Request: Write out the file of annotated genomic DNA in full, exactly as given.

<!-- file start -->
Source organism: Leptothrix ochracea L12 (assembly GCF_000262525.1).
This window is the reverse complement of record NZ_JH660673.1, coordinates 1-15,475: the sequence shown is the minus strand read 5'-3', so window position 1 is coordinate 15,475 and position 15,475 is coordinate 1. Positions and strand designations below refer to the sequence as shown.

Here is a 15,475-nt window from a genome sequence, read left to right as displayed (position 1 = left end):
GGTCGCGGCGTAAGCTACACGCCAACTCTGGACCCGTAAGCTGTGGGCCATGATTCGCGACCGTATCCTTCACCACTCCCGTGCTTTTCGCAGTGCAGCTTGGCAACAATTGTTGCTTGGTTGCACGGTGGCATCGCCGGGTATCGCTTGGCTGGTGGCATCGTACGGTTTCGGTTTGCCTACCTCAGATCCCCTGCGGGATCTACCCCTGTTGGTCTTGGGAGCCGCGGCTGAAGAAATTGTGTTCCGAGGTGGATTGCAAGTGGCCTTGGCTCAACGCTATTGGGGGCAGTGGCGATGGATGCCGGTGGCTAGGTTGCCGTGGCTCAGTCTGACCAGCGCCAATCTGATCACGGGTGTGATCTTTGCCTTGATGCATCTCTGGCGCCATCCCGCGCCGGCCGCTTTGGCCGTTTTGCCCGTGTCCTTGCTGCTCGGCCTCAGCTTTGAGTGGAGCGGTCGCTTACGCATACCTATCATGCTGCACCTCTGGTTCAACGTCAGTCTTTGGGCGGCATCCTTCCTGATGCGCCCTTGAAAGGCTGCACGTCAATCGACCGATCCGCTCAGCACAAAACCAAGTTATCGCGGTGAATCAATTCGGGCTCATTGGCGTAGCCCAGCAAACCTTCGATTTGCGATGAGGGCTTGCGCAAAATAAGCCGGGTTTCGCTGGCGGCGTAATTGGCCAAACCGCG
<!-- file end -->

Source organism: Leptothrix ochracea L12 (assembly GCF_000262525.1).
This window is the reverse complement of record NZ_JH660673.1, coordinates 1-15,475: the sequence shown is the minus strand read 5'-3', so window position 1 is coordinate 15,475 and position 15,475 is coordinate 1. Positions and strand designations below refer to the sequence as shown.

Here is a 15,475-nt window from a genome sequence, read left to right as displayed (position 1 = left end):
GGTCGCGGCGTAAGCTACACGCCAACTCTGGACCCGTAAGCTGTGGGCCATGATTCGCGACCGTATCCTTCACCACTCCCGTGCTTTTCGCAGTGCAGCTTGGCAACAATTGTTGCTTGGTTGCACGGTGGCATCGCCGGGTATCGCTTGGCTGGTGGCATCGTACGGTTTCGGTTTGCCTACCTCAGATCCCCTGCGGGATCTACCCCTGTTGGTCTTGGGAGCCGCGGCTGAAGAAATTGTGTTCCGAGGTGGATTGCAAGTGGCCTTGGCTCAACGCTATTGGGGGCAGTGGCGATGGATGCCGGTGGCTAGGTTGCCGTGGCTCAGTCTGACCAGCGCCAATCTGATCACGGGTGTGATCTTTGCCTTGATGCATCTCTGGCGCCATCCCGCGCCGGCCGCTTTGGCCGTTTTGCCCGTGTCCTTGCTGCTCGGCCTCAGCTTTGAGTGGAGCGGTCGCTTACGCATACCTATCATGCTGCACCTCTGGTTCAACGTCAGTCTTTGGGCGGCATCCTTCCTGATGCGCCCTTGAAAGGCTGCACGTCAATCGACCGATCCGCTCAGCACAAAACCAAGTTATCGCGGTGAATCAATTCGGGCTCATTGGCGTAGCCCAGCAAACCTTCGATTTGCGATGAGGGCTTGCGCAAAATAAGCCGGGTTTCGCTGGCGGCGTAATTGGCCAAACCGCG